NAIDOC Week women get behind Heal Country theme


This NAIDOC Week, Women on Boards celebrates the achievements of three remarkable women who have contributed their time and talents to the NAIDOC Week celebrations, including two new appointments to the National NAIDOC Committee (NNC).


While the recent COVID outbreaks may have put the much-anticipated National NAIDOC awards ceremony on hold, NAIDOC Week is still being celebrated from 4-11 July.

NAIDOC Week celebrations are held across Australia each July to celebrate the history, culture and achievements of Aboriginal and Torres Strait Islander peoples.

The NNC is a voluntary committee independent of Government and makes key decisions on National NAIDOC,  including the dates and national theme for the week-long celebrations, the selection of the National NAIDOC Award recipients and working with Indigenous and non-Indigenous organisations and key stakeholders to help build on the success of NAIDOC Week. Members are appointed for a term of three years following a public expression of interest process.

Shannan Dodson 

Earlier this year Yawary woman Shannan Dodson was appointed the new Co-Chair of the NNC. Ms Dodson succeeds Patricia Thompson who stepped down from the role due to family commitments.

Born in Katherine in the Northern Territory and currently living in Sydney, Ms Dodson has worked in Aboriginal and Torres Strait Islander affairs for over 16 years and as a strategic communications and engagement specialist.

Ms Dodson was appointed to the NNC in 2017 and will serve an initial three-year term as Co-Chair.

Michelle Tuahine

First Nations media veteran Michelle Tuahine was also appointed to the NNC. A proud descendant of the Gangulu people of Central Queensland and Ngāti Kahungunu iwi of New Zealand’s North Island, Ms Tuahine is a veteran of Indigenous media having worked in the 1990s with ABC Television and in the mid-2000s with NITV, SBS and the National Indigenous Radio Service.

For almost a decade, Ms Tuahine served as a member of the Indigenous Advisory Group for the Brisbane Festival – Queensland’s largest arts and culture event.

Since 2018, she has been the Chair of the festival’s IAG. That year she also became the first Indigenous board member of not-for-profit organisation Flying Arts.

‘NAIDOC Week inspires me to celebrate, commemorate, and give thanks for the strength and legacy of those who have gone before us, and reminds me of the freedoms hard fought for us to enjoy,’ Ms Tuahine said.

Maggie-Jean Douglas

Meanwhile, Gubbi Gubbi artist Maggie-Jean Douglas has won the 2021 National NAIDOC Poster competition from a record 260 entries.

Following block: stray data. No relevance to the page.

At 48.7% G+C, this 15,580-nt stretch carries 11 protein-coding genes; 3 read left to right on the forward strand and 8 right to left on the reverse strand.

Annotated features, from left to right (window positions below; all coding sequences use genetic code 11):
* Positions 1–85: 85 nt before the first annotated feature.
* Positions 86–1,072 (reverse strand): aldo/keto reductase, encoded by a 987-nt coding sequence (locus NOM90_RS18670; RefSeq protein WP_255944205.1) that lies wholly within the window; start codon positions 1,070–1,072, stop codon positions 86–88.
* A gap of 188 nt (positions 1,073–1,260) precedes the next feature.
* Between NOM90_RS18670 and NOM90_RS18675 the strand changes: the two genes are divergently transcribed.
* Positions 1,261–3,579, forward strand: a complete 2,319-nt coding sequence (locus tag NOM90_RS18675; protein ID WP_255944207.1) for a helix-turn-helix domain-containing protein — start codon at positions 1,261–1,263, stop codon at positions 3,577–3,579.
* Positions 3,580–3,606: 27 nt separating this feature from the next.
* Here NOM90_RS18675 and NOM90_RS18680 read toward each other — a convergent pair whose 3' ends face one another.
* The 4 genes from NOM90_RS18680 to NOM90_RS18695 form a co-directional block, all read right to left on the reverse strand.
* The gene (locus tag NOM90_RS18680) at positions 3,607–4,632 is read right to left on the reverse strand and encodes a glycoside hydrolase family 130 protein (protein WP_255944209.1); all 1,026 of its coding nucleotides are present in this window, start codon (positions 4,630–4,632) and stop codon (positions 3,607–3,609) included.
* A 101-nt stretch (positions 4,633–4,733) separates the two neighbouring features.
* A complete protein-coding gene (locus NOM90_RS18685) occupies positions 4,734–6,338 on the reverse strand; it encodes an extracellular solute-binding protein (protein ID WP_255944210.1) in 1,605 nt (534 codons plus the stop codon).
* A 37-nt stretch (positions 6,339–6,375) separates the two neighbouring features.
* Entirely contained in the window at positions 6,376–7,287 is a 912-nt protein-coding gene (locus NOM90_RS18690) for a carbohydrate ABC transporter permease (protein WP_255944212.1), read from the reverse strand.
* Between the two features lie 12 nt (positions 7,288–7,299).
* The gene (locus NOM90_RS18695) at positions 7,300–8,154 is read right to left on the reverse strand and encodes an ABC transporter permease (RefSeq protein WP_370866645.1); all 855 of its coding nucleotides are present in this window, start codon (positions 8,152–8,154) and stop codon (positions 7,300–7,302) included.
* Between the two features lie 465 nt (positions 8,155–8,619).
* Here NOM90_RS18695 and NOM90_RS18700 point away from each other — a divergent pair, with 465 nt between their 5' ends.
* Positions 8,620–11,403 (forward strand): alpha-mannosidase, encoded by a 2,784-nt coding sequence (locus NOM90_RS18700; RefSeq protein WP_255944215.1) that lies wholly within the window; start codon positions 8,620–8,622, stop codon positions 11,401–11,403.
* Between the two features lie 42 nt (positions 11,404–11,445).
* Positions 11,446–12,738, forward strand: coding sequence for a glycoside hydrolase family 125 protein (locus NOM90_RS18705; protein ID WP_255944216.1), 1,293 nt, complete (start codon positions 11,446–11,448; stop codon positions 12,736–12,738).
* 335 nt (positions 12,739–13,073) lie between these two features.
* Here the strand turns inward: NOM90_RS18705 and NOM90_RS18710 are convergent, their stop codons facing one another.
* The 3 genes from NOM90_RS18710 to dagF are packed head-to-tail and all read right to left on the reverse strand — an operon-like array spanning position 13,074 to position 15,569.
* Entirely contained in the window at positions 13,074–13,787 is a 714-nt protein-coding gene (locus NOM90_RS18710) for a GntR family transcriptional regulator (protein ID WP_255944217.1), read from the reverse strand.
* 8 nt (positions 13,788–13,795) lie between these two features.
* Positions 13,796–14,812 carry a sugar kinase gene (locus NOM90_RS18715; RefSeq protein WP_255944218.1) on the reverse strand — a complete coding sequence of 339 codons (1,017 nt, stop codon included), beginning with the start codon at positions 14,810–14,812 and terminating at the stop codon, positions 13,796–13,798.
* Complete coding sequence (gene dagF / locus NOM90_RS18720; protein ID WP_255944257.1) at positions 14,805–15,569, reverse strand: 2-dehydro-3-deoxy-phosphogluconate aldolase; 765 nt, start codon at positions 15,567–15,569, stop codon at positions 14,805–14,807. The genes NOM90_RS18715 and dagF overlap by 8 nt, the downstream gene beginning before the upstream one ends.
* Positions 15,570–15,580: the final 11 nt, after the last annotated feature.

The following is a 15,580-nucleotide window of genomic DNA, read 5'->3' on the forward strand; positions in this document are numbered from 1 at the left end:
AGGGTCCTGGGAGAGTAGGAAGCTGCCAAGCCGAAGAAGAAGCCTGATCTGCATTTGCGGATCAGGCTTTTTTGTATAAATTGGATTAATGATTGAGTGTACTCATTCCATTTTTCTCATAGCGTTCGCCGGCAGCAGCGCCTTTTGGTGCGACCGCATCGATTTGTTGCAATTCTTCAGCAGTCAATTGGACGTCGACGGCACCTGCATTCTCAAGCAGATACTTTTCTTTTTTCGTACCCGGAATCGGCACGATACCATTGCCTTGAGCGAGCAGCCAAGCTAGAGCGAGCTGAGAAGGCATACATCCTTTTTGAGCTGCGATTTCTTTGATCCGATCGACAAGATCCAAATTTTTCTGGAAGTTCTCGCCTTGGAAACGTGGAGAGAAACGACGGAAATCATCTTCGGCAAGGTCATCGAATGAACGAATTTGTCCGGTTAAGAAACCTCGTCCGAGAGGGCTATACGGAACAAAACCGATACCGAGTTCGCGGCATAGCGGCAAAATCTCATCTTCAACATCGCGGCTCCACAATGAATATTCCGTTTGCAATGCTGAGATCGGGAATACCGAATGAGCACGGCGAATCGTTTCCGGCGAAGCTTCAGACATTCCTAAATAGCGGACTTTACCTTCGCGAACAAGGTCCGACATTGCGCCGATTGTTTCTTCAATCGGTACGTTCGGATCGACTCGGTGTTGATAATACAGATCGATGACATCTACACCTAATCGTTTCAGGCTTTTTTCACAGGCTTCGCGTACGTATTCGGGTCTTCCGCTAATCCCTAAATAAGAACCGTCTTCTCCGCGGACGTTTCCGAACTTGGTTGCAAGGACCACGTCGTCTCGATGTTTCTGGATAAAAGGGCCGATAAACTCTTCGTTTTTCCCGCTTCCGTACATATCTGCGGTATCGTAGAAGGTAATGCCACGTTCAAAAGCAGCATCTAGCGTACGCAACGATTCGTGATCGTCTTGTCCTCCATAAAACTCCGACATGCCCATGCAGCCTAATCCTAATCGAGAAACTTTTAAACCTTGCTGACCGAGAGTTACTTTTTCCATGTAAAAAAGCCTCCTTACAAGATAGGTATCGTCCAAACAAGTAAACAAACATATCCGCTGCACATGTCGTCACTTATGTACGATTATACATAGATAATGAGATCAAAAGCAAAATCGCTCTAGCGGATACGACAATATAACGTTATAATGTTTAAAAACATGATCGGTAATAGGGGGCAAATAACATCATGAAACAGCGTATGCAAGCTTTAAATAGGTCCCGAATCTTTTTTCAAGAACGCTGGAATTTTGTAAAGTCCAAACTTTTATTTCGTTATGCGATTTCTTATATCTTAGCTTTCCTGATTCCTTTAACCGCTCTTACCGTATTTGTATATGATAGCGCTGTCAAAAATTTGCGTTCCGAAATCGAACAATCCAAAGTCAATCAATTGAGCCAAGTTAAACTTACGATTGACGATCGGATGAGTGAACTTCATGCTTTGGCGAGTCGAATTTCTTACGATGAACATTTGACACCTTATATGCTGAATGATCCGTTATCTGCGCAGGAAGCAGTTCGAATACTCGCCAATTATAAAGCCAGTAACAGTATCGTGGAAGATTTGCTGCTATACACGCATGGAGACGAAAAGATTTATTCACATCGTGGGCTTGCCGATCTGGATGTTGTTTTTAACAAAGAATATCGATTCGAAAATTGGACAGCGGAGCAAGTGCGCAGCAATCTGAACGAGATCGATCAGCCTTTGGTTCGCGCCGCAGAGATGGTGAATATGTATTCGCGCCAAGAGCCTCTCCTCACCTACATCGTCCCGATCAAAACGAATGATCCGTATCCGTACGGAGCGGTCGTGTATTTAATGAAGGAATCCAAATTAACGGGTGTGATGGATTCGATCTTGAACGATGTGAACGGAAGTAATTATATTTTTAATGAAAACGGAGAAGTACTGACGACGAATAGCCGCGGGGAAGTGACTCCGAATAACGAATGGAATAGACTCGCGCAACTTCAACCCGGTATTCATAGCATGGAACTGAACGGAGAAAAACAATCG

Ms Douglas describes herself as ‘a proud murri’. Her mob is Gubbi Gubbi from the Sunshine Coast region of Queensland though she grew up on Goreng Goreng Country and has been living on Ngunnawal Country for the past three years.

She entered the competition for the first time this year as she “felt really strongly about the theme and what it represents for our community.”

Her artwork, Care for Country, is about how Country has cared for and healed First Nations people in all senses of the meaning for so long.

“I think the past few years have felt particularly draining for our community and I agree that it’s time for healing and repairing,” she said.

Her bright and vibrant artwork includes the different colours of landscapes around Australia to show how “they come together in our beautiful country and to make people feel hopeful for the future.”

Download your copy of the 2021 National NAIDOC Week poster and banners. Free printed copies will be available through the National Indigenous Australians Agency’s regional network

About NAIDOC Week

Celebrated not only in Indigenous communities, but by Australians from all walks of life  NAIDOC week is a great opportunity to participate in a range of activities and to support your local Aboriginal and Torres Strait Islander community.

After the cancellation of the National NAIDOC Awards 2021 in Mparntwe (Alice Springs) the National NAIDOC Committee were working towards a gala awards ceremony at Sydney Opera House on Saturday 3 July. But due to increasing health risk, the board decided to postpone this ceremony.

“Restrictions on travellers returning from NSW and Greater Sydney meant that most NNC members, all award finalists and most of our performers could not attend the awards without a 14-day quarantine on their return,” the board said in a statement.

For 20 tips on how to celebrate NAIDOC Week click HERE or visit

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